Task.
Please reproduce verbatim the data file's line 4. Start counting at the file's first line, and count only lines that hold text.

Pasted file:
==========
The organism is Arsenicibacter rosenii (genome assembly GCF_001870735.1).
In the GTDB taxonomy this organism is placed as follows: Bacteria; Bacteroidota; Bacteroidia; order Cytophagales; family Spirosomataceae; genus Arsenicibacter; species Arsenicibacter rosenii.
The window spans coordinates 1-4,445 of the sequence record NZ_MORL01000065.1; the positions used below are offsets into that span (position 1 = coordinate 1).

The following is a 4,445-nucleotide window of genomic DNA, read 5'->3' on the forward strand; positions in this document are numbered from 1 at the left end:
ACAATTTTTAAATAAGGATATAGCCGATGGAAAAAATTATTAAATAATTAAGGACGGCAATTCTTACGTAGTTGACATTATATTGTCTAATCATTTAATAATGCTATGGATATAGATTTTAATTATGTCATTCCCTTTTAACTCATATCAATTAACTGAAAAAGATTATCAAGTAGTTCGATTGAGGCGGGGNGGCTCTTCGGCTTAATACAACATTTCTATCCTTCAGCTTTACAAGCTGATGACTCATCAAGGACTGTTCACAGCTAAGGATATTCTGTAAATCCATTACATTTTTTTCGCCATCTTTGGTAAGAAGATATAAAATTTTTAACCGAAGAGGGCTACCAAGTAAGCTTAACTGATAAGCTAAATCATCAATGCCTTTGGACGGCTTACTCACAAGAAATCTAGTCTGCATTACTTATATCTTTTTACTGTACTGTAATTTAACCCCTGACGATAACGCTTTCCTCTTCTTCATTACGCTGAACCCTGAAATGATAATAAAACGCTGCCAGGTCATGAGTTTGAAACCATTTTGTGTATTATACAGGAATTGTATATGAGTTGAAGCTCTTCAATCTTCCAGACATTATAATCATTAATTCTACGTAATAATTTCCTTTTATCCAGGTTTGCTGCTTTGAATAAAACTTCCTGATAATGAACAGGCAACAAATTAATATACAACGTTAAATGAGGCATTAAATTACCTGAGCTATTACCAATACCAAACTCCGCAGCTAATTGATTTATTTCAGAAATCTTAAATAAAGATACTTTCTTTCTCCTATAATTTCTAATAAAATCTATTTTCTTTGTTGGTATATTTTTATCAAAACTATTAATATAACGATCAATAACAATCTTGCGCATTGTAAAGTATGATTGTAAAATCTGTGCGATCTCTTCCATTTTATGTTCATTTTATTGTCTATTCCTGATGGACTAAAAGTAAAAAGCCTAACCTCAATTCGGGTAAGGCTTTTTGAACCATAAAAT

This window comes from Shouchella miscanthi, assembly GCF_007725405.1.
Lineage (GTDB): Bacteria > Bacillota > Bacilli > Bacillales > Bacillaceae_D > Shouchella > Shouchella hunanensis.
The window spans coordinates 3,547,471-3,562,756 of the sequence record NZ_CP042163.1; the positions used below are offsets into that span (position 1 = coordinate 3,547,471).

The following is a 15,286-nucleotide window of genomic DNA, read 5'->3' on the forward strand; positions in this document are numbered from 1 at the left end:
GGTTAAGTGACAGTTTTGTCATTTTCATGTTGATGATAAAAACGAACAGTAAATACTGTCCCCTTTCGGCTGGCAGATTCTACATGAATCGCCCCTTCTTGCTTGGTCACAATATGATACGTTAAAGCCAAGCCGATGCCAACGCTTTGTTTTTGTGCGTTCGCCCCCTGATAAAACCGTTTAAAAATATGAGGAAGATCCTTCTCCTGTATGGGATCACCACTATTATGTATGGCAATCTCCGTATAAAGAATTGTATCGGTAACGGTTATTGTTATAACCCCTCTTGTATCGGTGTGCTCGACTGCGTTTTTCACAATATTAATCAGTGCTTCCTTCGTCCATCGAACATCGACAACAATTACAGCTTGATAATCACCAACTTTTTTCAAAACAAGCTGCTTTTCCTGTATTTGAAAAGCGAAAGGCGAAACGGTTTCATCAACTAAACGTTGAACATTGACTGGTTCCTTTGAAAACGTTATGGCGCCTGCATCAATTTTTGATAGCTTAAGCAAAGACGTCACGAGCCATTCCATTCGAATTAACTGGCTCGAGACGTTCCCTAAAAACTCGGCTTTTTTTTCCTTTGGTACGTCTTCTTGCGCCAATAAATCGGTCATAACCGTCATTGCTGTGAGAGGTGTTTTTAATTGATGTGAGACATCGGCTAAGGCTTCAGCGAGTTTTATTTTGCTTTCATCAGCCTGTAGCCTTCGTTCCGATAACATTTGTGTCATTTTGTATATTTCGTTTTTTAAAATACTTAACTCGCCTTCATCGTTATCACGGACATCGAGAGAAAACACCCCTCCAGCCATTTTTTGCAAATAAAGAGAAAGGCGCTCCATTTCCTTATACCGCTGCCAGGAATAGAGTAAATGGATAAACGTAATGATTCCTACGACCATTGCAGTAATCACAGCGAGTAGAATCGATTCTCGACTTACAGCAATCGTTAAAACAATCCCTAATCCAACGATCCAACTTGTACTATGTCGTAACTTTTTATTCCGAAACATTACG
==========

The following is a 4,445-nucleotide window of genomic DNA, read 5'->3' on the forward strand; positions in this document are numbered from 1 at the left end: